I think the biggest opportunities in robotics are those which attack enormous markets where it’s difficult to hire and retain labor. One great example is long-haul trucking. Highway driving represents one of the easiest problems for autonomous vehicles, since the lanes tend to be well-marked, the roads have gentle curves, and all traffic runs in the same direction. In the United States alone, long haul trucking is a multi-hundred billion dollar market every year. The customer set is remarkably scalable with standard trailer sizes and requirements for shipping freight. Yet at the same time, trucking companies have trouble hiring and retaining drivers. It’s the perfect recipe for robotic opportunity.
I’m intrigued by agricultural robots. I’ve seen dozens of companies attacking every part of the farming equation – from field clearing and preparation, to seeding, to weeding, applying fertilizer, and eventually harvesting. I think there’s a lot of value to be “harvested” here by robots, especially since seasonal field labor is becoming harder to find and increasingly expensive. One enormous challenge in this market, however, is that growing seasons mean that the robotic machinery has a lot of downtime and the cost of equipment isn’t as easily amortized in other markets with higher utilization. The other big challenge is that fields are very, very tough on hardware and electronics due to environmental conditions like rain, dust and mud.
There are a ton of important problems to be solved in robotics. The biggest open challenges in my mind are locomotion and grasping. Specifically, I think that for in-building applications, robots need to be able to do all the thing which humans can do – specifically opening and closing doors, climbing stairs, and picking items off of shelves and putting them down gently. Plenty of startups have tackled subsets of these problems, but to date no one has built a generalized solution. To be fair, to get to parity with humans on generalized locomotion and grasping, it’s probably going to take another several decades.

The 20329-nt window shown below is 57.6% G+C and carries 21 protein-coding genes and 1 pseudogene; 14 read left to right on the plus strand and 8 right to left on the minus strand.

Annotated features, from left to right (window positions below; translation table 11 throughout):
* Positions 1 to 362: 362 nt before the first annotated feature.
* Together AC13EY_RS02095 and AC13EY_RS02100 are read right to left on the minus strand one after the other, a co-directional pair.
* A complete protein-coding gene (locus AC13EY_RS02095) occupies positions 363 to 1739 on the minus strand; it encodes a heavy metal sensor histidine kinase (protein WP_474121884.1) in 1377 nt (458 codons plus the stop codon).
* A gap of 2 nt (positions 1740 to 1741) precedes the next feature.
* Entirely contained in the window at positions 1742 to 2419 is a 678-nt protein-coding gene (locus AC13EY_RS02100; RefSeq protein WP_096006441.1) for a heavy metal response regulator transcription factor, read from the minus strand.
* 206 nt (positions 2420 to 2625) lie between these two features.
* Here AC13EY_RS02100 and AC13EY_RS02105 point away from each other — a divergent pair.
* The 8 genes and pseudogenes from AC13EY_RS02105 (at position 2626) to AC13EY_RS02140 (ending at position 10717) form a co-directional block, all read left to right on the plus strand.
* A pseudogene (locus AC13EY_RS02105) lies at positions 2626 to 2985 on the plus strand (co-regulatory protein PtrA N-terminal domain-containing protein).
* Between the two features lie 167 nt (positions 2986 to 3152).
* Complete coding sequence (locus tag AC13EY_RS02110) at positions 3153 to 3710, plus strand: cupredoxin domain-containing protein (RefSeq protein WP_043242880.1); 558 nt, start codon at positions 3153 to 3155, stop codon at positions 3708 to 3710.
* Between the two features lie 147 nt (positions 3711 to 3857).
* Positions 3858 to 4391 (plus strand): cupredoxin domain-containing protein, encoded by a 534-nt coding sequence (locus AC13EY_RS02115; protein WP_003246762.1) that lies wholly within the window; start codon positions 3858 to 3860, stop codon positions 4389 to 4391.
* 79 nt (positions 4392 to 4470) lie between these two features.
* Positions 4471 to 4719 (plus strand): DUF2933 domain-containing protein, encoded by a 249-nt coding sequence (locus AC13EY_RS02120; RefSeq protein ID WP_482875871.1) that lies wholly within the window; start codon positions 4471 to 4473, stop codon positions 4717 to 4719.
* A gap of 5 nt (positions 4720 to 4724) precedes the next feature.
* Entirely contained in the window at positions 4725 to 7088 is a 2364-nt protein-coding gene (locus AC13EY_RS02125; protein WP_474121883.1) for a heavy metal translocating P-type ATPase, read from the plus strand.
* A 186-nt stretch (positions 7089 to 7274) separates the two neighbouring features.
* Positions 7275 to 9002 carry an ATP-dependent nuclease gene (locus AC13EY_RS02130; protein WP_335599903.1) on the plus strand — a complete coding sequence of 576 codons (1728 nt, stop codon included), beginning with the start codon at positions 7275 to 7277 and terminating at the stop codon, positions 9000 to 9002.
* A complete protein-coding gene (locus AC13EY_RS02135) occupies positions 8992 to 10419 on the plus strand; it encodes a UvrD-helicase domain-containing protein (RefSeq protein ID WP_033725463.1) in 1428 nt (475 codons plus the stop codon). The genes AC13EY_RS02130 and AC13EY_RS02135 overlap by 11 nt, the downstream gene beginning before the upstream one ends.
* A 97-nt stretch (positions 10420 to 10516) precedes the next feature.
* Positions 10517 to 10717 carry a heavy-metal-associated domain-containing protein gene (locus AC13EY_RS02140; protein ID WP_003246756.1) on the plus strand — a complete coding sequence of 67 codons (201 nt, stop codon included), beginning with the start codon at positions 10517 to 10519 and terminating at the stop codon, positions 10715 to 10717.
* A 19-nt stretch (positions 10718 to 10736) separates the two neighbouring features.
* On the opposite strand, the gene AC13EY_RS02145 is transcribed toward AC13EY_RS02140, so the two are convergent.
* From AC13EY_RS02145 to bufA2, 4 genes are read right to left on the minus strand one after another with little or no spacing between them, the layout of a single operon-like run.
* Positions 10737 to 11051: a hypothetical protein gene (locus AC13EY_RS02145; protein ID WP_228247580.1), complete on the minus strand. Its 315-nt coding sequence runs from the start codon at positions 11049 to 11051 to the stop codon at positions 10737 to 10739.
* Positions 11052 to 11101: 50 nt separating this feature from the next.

Overall, I feel like the funding environment for robotics is about right, with a handful of overfunded areas (like autonomous passenger vehicles). I think that the most overlooked near-term opportunity in robotics is teleoperation. Specifically, pairing fully automated robotic operations with occasional human remote operation of individual robots. Starship Technologies is a perfect example of this. Starship is actively deploying local delivery robots around the world today. Their first major deployment is at George Mason University in Virginia. They have nearly 50 active robots delivering food around the campus. They’re autonomous most of the time, but when they encounter a problem or obstacle they can’t solve, a human operator in a teleoperation center manually controls the robot remotely. At the same time. Starship tracks and prioritizes these problems for engineers to solve, and slowly incrementally reduces the number of problems the robots can’t solve on their own. I think people view robotics as a “zero or one” solution when in fact there’s a world where humans and robots work together for a long time.